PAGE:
Melioidosis is potentially preventable, as infection occurs by skin inoculation, inhalation or ingestion of bacteria in soil and water in endemic areas . No melioidosis vaccine is currently available for human use . Evidence-based guidelines for the prevention of melioidosis in Thailand recommends that residents and visitors should avoid direct contact with soil and water, wear protective gear such as boots and gloves when in direct contact with soil or water and only drink bottled or boiled water . These recommendations have been repeatedly promoted by the Ministry of Public Health (MoPH) of Thailand to prevent leptospirosis, particularly since the sharp increase in the incidence of leptospirosis in Thailand between 1997 and 2000 . In addition, in 2012 the MoPH launched a platform for improved preparedness, response and prevention to infectious diseases under a ‘One health concept’, which recognizes that human health is strongly connected to animal health and the environment . Nonetheless, our previous study found that only a small proportion of people living in northeast Thailand followed such recommendations . For example, many people still work in rice fields without protective gear, and drink untreated water . In addition, there is no national campaign that is specific for melioidosis, public awareness of melioidosis is very low, and more than 90% of Thais have no knowledge of the disease .
Changing behaviour is typically complex, and a systematic approach is required to understand factors that influence adherence to recommendations so as to inform the design of future preventive interventions. In general, providing information alone does not change their behaviour [13, 14]. Frameworks have been developed that structure a wide range of possible influences on behaviour, including the Theoretical Domains Framework (TDF) and associated Behaviour Change Wheel (BCW [15–17]). The TDF is a useful framework for understanding the barriers and factors influencing specific behaviours [15, 16, 18, 19], while the BCW is a comprehensive framework that links this understanding to design interventions [17, 20]. Examples of using these frameworks to investigate implementation problems are the delivery of sepsis care bundles , antibiotic stewardship in healthcare facilities , and changing dietary behaviours in overweight children .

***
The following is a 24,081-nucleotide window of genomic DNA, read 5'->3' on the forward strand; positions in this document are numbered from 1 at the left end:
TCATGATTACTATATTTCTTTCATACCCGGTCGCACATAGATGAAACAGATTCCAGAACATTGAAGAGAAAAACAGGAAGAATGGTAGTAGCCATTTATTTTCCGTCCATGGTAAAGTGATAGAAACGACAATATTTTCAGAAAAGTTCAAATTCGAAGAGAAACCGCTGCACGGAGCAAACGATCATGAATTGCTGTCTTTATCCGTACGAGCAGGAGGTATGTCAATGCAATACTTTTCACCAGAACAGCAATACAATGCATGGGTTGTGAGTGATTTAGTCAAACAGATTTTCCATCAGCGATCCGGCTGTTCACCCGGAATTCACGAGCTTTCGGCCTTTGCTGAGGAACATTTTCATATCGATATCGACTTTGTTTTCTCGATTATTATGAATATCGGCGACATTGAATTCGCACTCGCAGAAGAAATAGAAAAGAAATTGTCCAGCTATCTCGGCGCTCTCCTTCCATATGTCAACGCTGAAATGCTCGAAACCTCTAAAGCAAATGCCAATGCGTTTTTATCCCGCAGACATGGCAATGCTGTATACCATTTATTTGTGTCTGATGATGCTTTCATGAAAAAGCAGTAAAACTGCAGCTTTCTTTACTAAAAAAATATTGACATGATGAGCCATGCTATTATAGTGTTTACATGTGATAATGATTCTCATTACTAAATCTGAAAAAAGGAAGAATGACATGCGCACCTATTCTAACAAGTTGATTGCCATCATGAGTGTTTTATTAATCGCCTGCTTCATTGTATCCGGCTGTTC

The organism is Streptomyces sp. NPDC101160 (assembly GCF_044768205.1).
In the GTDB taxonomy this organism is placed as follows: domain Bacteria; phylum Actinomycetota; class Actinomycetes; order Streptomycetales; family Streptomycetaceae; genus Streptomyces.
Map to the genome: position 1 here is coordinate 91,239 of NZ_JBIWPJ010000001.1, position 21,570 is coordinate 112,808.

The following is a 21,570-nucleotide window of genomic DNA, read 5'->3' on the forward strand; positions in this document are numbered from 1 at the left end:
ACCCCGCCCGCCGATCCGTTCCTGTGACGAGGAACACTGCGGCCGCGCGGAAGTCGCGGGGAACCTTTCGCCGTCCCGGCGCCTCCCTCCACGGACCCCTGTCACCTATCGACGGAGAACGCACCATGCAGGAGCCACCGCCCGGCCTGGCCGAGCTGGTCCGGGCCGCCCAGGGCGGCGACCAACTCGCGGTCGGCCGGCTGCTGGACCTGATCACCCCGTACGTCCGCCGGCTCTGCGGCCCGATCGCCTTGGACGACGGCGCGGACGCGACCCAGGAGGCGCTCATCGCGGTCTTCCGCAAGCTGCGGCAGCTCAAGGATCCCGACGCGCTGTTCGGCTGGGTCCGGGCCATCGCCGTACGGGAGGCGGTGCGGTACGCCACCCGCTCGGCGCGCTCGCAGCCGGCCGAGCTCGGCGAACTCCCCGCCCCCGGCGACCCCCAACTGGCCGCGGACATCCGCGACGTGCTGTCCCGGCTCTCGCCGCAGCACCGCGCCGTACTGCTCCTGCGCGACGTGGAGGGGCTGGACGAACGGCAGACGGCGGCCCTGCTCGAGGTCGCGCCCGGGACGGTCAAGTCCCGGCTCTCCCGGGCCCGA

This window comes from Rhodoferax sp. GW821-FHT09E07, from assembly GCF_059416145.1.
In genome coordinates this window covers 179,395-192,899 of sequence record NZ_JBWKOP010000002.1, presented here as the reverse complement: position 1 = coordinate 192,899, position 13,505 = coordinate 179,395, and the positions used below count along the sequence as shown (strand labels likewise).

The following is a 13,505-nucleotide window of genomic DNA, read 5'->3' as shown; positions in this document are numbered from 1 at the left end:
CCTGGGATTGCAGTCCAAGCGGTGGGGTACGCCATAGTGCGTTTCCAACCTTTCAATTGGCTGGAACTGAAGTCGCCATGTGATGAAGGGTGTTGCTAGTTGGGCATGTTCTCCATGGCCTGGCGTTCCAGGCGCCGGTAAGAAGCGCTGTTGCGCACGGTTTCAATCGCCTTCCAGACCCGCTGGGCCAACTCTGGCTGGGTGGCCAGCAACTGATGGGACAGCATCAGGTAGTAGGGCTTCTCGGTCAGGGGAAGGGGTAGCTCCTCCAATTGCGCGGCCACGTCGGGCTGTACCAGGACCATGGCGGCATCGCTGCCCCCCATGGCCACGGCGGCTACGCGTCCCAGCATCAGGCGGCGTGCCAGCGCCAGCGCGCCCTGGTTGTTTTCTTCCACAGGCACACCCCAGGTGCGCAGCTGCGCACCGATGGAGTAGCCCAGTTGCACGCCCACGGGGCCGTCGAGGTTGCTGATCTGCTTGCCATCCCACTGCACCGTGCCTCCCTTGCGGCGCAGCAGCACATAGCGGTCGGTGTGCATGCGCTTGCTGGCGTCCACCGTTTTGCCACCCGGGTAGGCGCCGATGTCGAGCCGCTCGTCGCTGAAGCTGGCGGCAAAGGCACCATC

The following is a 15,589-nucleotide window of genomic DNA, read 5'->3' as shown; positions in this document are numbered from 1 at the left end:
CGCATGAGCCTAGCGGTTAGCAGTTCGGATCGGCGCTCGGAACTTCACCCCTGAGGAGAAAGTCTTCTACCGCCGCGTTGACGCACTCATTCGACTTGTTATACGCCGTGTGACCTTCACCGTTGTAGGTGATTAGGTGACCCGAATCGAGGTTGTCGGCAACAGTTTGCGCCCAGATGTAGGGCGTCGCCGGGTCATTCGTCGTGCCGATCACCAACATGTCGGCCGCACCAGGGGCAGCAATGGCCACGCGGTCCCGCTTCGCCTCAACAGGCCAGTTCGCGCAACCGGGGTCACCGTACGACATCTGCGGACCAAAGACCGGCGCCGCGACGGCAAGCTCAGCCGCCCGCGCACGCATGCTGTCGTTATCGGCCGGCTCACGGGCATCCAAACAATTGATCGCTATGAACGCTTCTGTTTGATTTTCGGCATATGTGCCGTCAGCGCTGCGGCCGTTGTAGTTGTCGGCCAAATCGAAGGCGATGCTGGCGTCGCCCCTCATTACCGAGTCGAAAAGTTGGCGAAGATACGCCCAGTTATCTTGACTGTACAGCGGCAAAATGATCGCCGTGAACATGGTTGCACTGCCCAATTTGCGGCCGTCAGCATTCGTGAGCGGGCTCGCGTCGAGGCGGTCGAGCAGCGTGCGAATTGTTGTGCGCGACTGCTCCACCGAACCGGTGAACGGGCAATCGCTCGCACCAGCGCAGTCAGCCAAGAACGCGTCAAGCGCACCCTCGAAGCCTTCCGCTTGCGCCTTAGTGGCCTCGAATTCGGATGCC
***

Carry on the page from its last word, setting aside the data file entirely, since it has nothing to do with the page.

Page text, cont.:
In this study, our aim was to evaluate barriers to and facilitators of behaviours recommended for melioidosis prevention. We then systematically identified key functions of interventions likely to be effective in increasing adherence to recommendations.
Materials and Methods
Focus group interviews
Focus group interviews were conducted to evaluate barriers to adopting (i) the use of protective gear such as rubber boots and gloves during direct contact with soil and environmental water, and (ii) the consumption of bottled or boiled water. These behaviours were selected from the list of recommendations for melioidos is prevention  on the assumption that these would be highly effective if adopted. The questions for the focus group interviews were grouped according to the Theoretical Domains Framework (TDF) (Table 1 and S1 Table), which comprises 14 key domains related to behaviour (S2 Table). TDF was chosen because it has been validated and proved useful to inform interventions aimed at bringing about behavioural changes .